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We make gaming furniture conceptualized and designed by gamers, for gamers. On this blog we share news about our products, as well as trends and news from the gaming industry and any other topics we think might interest gamers.

If you’re on this site, it’s pretty clear that you are as serious about gaming as we are, and we have good news for you!

Gaming is good for your brain.

Often blamed for causing antisocial, violent and addictive behavior or even called a waste of time, video games have a bad reputation. But researchers have found that gaming is actually good for your brain, but you probably already knew that.

Here are the facts:

Gamers are great strategic planners

German researchers established that gaming causes increases in the size of the parts of the brain responsible for spatial orientation, memory formation and strategic planning as well as fine motor skills, according to a study conducted at the Max Planck Institute for Human Development. The positive effects of gaming may also be useful in therapeutic interventions targeting psychiatric disorders.

To investigate how video games affect the brain, the scientists asked 23 adults to play the Nintendo DS remake of the classic platformer Super Mario 64 over a period of two months for 30 minutes a day. The control group did not play video games.

gray matter volume increase resulting from video games
Brain regions showing a significant increase in gray-matter volume post-test (credit: S. Kühn et al./Molecular Psychiatry)

 

In comparison to the control group, the video gaming group exhibited increases of gray matter in the right hippocampus, right prefrontal cortex and the cerebellum, measured using MRIs.

The changes in the regions responsible for strategic planning, memory formation and more were more pronounced if the participants wanted to play the video game.

Gamers make the right decisions, faster

Scientists from the University of Rochester, NY discovered that playing action-driven games trains people to make the right decisions faster. According to a study, the researchers found that players develop a heightened sensitivity to what is going on around them, and this benefit doesn’t just make them better at playing video games, but also improves other skills that help with everyday activities like multitasking, driving, reading, and navigation.

The researchers tested dozens of 18 to 25-year-olds who were not regular video game players. They split the subjects into two groups. One group played 50 hours of the first-person shooters Call of Duty 2 and Unreal Tournament, and the other group played 50 hours of the life-simulation game The Sims.

After these periods of prolonged play, all players were asked to make quick decisions in several tasks designed by the researchers. In the tasks, the participants had to look at a screen, analyze what was going on, and answer a simple question about the action swiftly. The action game players were up to 25% faster at coming to a conclusion and answered just as many questions correctly as their strategy game playing peers.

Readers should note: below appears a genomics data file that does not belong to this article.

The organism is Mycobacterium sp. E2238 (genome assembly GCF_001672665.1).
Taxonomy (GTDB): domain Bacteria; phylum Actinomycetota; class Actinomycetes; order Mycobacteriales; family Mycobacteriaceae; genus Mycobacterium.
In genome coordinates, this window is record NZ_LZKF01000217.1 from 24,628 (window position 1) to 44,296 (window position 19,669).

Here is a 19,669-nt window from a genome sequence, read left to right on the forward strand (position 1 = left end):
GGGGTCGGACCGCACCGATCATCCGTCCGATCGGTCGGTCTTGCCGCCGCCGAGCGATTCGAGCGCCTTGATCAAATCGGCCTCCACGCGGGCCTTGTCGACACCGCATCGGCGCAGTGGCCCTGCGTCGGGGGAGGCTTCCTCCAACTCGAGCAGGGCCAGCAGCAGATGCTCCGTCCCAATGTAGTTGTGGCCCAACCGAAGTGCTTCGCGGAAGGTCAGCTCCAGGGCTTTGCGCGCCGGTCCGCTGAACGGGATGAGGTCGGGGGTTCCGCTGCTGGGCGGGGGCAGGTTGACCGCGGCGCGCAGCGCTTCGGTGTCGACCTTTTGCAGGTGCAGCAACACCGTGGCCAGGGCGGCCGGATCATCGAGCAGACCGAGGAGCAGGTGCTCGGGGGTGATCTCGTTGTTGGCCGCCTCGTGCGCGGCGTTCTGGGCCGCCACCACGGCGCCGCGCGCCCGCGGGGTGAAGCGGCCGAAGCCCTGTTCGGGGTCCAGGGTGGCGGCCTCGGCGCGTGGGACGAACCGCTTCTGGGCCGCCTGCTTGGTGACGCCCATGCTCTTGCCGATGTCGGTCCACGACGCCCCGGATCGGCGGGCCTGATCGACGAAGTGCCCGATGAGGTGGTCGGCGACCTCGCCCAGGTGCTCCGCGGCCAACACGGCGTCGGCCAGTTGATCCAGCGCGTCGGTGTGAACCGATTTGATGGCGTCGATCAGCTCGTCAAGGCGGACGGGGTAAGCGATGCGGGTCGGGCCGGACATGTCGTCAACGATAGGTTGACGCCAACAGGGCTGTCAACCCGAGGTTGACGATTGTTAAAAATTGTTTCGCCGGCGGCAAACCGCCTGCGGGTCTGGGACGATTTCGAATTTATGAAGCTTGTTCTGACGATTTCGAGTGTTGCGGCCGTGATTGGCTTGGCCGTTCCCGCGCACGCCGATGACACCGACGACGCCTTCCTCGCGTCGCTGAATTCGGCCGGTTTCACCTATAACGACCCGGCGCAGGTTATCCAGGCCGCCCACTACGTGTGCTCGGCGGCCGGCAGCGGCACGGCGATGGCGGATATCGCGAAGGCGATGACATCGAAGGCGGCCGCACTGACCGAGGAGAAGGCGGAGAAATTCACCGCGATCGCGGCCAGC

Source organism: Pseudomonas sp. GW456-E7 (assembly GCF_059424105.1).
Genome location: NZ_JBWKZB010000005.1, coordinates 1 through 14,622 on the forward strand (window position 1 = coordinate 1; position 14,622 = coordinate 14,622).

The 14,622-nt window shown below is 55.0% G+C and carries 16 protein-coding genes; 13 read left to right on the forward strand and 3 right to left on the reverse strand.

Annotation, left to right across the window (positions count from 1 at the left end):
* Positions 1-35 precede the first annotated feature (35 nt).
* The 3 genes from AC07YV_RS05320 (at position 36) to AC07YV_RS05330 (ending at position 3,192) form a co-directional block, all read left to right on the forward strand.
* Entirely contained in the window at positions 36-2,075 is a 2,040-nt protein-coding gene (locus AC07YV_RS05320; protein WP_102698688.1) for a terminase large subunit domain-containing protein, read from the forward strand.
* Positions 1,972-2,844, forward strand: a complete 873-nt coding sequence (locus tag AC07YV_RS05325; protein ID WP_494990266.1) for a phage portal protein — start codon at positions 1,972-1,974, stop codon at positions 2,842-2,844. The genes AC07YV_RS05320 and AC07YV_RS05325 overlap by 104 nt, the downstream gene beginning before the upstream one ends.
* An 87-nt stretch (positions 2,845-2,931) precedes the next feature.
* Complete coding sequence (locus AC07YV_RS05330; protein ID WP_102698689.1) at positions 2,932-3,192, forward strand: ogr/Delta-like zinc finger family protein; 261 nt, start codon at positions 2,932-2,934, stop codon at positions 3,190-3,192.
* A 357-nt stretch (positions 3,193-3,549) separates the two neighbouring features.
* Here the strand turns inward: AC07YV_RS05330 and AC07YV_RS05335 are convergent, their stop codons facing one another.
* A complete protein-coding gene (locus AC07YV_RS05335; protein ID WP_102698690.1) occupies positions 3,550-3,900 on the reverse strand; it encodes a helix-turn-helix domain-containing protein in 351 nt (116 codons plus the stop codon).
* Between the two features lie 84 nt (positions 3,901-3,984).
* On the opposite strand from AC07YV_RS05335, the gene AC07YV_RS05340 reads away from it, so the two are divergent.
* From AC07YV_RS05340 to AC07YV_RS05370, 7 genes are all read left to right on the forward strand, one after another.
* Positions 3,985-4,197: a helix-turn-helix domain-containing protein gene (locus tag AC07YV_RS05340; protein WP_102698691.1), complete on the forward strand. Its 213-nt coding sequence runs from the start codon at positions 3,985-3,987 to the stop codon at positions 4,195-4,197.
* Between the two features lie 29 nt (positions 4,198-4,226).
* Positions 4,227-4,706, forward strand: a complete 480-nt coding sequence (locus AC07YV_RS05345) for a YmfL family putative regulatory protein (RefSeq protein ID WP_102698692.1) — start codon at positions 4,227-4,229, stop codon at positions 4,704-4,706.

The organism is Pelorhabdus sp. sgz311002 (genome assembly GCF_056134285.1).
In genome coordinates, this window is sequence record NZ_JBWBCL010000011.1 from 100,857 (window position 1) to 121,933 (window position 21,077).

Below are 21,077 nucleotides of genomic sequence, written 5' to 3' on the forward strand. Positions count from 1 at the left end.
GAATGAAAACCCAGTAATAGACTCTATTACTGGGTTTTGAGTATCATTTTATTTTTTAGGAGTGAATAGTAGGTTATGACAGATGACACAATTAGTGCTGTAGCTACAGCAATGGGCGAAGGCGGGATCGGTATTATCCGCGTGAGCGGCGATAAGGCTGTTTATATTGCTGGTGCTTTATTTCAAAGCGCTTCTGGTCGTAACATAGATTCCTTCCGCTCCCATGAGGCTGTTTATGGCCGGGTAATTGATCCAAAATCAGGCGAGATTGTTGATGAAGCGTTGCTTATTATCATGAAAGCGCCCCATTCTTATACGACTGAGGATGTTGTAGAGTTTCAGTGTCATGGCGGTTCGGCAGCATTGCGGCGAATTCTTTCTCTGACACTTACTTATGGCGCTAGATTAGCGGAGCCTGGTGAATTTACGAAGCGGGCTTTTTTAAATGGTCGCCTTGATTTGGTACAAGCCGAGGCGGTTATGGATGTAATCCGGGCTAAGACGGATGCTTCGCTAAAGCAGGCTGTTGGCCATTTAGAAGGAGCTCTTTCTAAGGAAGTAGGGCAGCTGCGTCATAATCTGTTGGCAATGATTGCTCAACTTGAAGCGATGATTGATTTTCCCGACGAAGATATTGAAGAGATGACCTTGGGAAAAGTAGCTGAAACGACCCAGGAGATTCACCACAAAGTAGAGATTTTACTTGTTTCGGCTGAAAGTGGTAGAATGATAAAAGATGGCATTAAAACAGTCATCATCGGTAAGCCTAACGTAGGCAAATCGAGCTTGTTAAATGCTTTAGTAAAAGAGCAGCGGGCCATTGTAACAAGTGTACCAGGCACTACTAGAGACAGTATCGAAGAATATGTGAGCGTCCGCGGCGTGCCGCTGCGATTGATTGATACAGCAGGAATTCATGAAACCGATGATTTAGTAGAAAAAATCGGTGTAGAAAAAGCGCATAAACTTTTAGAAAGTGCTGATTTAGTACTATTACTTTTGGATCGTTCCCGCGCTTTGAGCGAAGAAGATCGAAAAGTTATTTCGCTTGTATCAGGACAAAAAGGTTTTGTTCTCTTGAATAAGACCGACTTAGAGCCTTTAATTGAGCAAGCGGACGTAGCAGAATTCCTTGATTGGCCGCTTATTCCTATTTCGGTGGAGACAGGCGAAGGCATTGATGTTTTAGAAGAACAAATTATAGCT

Action game players’ brains are more efficient collectors of visual and auditory information, and therefore arrive at the necessary threshold of information they need to make a decision much faster than non-gamers, the researchers found.

call of duty ghosts sniper rifle screenshot
Playing Call of Duty enhanced players’ ability to make correct decisions | Photo from www.callofduty.com

Stretching that ol’ brain

Similarly, British researchers found that some video games, particularly strategy games such as Starcraft, can increase brain flexibility, which is considered a key to human intelligence.

The study was based on psychological tests conducted before and after volunteers played Starcraft or The Sims for 40 hours over several weeks. They found that participants assigned to play Starcraft experienced gains in their performance on psychological tests, completing cognitive flexibility tasks with greater speed and accuracy.

starcraft 2 gameplay
Playing StarCraft improved the performance of players in cognitive flexibility tasks | Photo from www.blizzard.gamespress.com

Gaming improves women’s aptitude at visual attention and cognition

Gaming contributes to closing the gender gap. NPR recently reported that brain researcher Jay Pratt, a professor of psychology at the University of Toronto, found that when women who’d had little gaming experience were trained on action video games, women – who make up about roughly 42% of computer and videogame players – were better able to mentally manipulate 3D objects, a skill at which men are shown to be naturally more adept.

This skill is called spatial cognition, and it’s an essential mental skill for engineering fields. After 10 hours of training, Pratt brought the women back to the lab and gave them the spatial cognition test again and found that the women improved substantially, nearly meeting the score of their male counterparts in only a short time. According to Pratt, playing these video games improves your ability to learn, and to find and integrate new information.

Remember these facts next time someone bugs you about your League of Legends obsession. Check our blog for updates on our gaming desks and other innovations in gaming.